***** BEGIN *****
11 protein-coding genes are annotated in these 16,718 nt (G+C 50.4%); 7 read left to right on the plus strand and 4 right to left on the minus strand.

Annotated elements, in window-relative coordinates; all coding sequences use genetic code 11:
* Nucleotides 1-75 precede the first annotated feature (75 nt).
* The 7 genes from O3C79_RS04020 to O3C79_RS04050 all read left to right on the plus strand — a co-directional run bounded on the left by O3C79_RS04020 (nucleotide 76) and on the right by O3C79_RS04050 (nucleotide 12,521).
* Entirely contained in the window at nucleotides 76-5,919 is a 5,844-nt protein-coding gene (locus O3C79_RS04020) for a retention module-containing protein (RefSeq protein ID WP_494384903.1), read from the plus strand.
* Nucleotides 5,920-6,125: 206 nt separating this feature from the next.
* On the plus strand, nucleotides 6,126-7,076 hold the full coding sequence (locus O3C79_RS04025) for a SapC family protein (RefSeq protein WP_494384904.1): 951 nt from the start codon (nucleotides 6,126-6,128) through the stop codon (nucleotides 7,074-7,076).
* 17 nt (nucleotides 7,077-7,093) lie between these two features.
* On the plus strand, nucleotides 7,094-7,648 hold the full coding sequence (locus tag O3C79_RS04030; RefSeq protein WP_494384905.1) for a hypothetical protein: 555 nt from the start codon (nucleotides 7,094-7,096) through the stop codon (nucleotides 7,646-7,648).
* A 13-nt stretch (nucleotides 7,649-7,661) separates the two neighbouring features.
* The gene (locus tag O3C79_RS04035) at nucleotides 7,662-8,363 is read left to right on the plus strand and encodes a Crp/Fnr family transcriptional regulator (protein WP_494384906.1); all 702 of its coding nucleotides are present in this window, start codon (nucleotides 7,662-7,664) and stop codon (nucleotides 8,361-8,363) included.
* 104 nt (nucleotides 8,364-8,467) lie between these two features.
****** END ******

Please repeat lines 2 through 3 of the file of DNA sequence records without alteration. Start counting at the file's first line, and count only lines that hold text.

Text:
Annotated elements, in window-relative coordinates; all coding sequences use genetic code 11:
* Nucleotides 1-75 precede the first annotated feature (75 nt).